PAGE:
My partner “Van” and I did our usual vacation in Fort Lauderdale this spring. Just a few days of Florida sun and fun.
And during the trip we got to hang out with a group of acquaintances, including “Quinton,” a friend of Van’s who had moved to South Florida from San Francisco.
What a bore Quinton was. No matter where we were — eating at Rosie’s Bar and Grill, listening to karaoke at PJ’s Corner Pocket, or dancing to disco at Hunters — Quinton had to steer the conversation back to himself.
“My family is very wealthy you know.”
“I come from a very distinguished family in Trinidad, you know.”
“Did you know my grandfather was from China? We are of mixed race you know.”
“Florida is really nice but I really prefer San Francisco. It’s too hot here for me. I can’t wait to go back.”
And on and on.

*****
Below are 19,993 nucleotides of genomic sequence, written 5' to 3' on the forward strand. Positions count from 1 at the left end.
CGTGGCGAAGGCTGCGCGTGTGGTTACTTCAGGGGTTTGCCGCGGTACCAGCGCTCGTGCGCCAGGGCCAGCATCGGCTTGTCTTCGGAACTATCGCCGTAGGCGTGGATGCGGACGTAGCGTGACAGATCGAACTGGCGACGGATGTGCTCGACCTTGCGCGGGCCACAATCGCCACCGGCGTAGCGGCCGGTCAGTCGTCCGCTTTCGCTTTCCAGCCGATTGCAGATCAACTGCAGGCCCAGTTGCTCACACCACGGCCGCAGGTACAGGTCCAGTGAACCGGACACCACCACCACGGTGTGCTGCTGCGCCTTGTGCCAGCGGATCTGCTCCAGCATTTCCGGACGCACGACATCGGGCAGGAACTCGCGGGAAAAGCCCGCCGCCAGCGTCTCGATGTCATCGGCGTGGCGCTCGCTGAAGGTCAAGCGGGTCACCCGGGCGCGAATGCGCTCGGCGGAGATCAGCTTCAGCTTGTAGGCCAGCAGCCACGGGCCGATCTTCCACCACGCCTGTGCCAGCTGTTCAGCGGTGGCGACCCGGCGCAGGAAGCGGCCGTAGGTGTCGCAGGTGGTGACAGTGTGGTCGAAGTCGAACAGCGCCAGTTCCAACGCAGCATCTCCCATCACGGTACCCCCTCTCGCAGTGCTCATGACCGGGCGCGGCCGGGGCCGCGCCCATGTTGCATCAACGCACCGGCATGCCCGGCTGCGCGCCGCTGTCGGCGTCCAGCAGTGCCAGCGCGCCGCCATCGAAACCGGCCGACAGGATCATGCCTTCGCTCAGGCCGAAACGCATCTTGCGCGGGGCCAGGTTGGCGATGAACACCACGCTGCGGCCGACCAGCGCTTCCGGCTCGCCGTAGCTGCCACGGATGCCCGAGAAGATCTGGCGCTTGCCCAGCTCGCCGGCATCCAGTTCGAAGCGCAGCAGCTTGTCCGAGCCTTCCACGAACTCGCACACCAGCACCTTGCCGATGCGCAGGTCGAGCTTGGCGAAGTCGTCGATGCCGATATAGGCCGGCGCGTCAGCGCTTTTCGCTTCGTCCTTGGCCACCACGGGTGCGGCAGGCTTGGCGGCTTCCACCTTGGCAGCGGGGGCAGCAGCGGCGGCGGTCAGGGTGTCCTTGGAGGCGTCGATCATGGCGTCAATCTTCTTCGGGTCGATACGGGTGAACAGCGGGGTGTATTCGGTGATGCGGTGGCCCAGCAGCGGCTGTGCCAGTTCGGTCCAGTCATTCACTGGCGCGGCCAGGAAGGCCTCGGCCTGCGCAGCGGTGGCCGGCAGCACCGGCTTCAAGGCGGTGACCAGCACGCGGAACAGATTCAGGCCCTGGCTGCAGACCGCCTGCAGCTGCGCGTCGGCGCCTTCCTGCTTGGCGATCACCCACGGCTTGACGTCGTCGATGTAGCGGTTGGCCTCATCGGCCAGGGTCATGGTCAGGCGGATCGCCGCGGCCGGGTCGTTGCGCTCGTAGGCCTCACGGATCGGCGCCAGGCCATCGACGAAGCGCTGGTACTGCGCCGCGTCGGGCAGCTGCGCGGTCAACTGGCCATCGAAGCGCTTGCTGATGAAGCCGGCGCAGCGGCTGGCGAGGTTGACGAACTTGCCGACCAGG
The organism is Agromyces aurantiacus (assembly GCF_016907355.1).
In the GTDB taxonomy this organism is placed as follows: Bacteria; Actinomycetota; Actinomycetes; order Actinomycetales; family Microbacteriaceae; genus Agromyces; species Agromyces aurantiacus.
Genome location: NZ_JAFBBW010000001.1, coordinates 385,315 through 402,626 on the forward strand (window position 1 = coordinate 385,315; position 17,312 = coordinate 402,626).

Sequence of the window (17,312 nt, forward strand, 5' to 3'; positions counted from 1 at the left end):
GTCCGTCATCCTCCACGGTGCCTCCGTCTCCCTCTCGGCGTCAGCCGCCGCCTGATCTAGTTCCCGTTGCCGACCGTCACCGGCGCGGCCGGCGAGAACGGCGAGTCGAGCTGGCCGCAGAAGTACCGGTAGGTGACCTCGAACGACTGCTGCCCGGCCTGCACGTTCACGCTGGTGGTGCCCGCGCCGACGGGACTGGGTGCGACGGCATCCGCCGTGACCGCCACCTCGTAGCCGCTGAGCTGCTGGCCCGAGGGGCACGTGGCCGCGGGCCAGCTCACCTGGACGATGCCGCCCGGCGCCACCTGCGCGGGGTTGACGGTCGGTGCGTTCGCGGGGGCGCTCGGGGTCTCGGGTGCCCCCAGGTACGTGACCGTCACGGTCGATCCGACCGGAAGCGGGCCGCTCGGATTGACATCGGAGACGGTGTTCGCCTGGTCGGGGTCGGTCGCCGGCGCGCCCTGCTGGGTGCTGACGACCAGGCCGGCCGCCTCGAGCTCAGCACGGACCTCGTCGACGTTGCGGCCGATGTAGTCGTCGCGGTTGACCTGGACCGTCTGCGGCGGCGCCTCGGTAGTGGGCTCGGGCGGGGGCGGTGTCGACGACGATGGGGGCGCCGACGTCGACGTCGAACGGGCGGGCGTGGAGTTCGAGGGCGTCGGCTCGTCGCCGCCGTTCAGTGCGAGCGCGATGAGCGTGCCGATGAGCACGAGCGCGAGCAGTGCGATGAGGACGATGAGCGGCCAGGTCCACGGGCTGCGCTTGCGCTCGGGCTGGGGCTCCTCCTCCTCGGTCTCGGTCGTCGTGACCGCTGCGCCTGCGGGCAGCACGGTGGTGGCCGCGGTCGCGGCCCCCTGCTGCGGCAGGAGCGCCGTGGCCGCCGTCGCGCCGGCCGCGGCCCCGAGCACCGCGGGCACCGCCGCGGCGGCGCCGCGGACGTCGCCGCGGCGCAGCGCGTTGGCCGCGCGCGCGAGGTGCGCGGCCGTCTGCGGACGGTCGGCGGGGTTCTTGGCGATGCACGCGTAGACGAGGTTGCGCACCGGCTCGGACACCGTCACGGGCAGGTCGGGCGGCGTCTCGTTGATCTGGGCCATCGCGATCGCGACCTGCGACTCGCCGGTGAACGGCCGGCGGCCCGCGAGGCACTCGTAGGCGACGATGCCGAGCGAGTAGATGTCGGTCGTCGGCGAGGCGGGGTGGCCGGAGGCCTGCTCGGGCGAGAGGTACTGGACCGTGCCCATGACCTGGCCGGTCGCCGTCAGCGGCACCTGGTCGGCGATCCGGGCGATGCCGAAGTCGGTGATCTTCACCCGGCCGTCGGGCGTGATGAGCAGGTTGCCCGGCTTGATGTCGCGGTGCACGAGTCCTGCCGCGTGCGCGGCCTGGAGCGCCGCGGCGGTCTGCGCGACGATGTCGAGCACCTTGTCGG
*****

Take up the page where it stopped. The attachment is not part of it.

I have learned in this life that gay men who have to brag about what they have are insecure. And usually when you start to question them you find they are crazy and suffering from an identity crisis, too.
All it took was a little gossip and I got all the tea.
It seems Quinton was involved with a married, white architect in San Francisco. The man left his wife and he and Quinton bought a home together.
But Quinton didn’t put his name on the mortgage so when his lover started stepping out on him and not coming home until the next morning and Quinton confronted him guess who got kicked out. Yep, Quinton.
If Quinton and his lover were so tight and Quinton was doing so well why wasn’t he on the mortgage, I wondered? That didn’t make sense.
Then Quinton’s aunt in Florida started dating a guy in another state and left her house empty and invited Quinton to come house sit. So he didn’t even own or rent his house in Lauderdale.
Later a friend clued me in. Quinton was one of those gay men who purposely goes out after men he thinks have money. Potential Sugar Daddies, I guess.
What a turnoff.